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Despite the pandemic, house and unit prices rose across Australia last year. But will this resilience persist in 2021?
The latest Property Outlook Report by REA Insights found that, at an aggregate level, all parts of Australia experienced a lift in house and unit prices amid the global pandemic.
According to the report, Canberra, Hobart, regional NSW and Victoria took the lead in house price growth, while Darwin and Hobart were the top-performing cities for unit growth, along with towns in regional Western Australia, which benefited from the resurgence of the mining sector.
“The unusual nature of the recession being productivity driven, as opposed to finance led, meant house prices across Australia didn’t fall,” REA Group’s chief economist, Nerida Conisbee, said in a statement.
“In fact, in some locations, price growth was far stronger than expected.”
At a suburb level, data showed that 84 per cent of Australian suburbs saw house price growth, while 70 per cent saw unit price growth.
In Sydney, Canberra and Hobart median house price growth was recorded across 90 per cent of suburbs in 2020. However, the strongest house price growth in the 12 months to December was seen in ’s south-east suburb of Kelscott, where prices increased 39 per cent to a median house price of $375,000.
For units, the best-performing suburb was East Melbourne, with a 45 per cent growth to a median unit price of $872,000. Cairns (WA), Victoria Park (Qld) and West Footscray (Vic) followed, with annual unit price growth at 33 per cent, 32 per cent and 31 per cent, respectively.
Ultimately, price growth was mixed across Australian suburbs, Ms Conisbee noted.
“[For instance], a number of Perth suburbs were featured in both the strongest and weakest lists, showing that even though the market is recovering, the recovery is not uniform.”
The strong figures were led by several key trends, Ms Conisbee explained, including a COVID-induced mining boom across regional Queensland and Western Australia, as well as a shift in demand to regional Australia due to changes in working conditions and a growing preference for bigger spaces.
Further, a rise in the purchase of holiday homes and second homes drove growth in regional beachside locations, while increased savings and improved affordability led to high-end properties in expensive suburbs performing well over the year.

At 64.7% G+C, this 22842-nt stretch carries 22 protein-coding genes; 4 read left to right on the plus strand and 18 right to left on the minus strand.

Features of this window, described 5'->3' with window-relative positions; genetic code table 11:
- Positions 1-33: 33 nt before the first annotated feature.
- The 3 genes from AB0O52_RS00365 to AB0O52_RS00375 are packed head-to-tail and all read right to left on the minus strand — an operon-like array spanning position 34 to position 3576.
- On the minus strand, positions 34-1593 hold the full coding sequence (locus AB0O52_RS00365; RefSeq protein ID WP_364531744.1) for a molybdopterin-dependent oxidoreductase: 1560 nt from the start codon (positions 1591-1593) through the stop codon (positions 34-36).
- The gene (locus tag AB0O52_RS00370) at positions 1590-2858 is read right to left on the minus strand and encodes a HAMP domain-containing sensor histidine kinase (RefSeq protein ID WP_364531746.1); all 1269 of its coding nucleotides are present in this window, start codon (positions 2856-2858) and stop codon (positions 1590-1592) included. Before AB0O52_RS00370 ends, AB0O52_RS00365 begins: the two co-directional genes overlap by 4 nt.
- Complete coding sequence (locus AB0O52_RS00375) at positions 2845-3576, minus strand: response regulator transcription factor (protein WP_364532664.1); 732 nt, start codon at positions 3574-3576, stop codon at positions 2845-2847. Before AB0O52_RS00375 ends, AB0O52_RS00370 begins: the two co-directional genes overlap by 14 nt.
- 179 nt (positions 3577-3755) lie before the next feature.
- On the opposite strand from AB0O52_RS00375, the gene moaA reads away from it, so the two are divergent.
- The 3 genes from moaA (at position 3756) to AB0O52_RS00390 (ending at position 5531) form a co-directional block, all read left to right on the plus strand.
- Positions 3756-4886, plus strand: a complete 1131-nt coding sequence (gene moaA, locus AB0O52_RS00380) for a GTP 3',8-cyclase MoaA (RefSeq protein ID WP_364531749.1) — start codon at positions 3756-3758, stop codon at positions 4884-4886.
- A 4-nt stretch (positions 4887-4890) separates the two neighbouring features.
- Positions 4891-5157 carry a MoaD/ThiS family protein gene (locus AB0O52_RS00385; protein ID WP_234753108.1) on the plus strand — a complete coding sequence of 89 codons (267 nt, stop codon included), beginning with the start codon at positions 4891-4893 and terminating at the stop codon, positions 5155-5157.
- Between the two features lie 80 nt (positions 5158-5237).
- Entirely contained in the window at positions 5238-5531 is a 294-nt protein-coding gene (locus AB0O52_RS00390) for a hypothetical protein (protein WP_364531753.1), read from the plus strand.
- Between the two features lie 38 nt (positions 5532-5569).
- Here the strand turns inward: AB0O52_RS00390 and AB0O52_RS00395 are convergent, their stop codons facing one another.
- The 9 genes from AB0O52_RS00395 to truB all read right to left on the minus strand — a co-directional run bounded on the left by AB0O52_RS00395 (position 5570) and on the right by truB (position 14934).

While admitting that historical price growth is not the sole indication of future price growth, Ms Conisbee opined that 2021 is “looking to be a bumper year for price growth”.
“The Australian economy is no longer in recession, a vaccine is now available, interest rates are at record lows and access to finance continues to ease.
“Most importantly, a lot of the uncertainty that characterised 2020 is now easing.
“The decline in pricing that we saw early on in the pandemic was primarily related to economic uncertainty, combined with high levels of general negativity,” the chief economist commented.
Looking ahead, Ms Conisbee expects regional Australia to continue to outperform its capital city counterparts as interest in regional locations far surpasses that of capital cities.
In fact, views per listing on realestate.com.au increased 44 per cent in regional Australia and only 16 per cent in capital cities during the second half of 2020.
At the states and territory level, the chief economist predicted that the ACT could ultimately take the spotlight.
“ACT continues to lead the charge in terms of growth in views per listing, while demand is lagging in Victoria, most likely driven by the prolonged lockdown during the measurement period.
“Beyond that, growth will be far more highly variable within states and capital cities and by property types,” she concluded.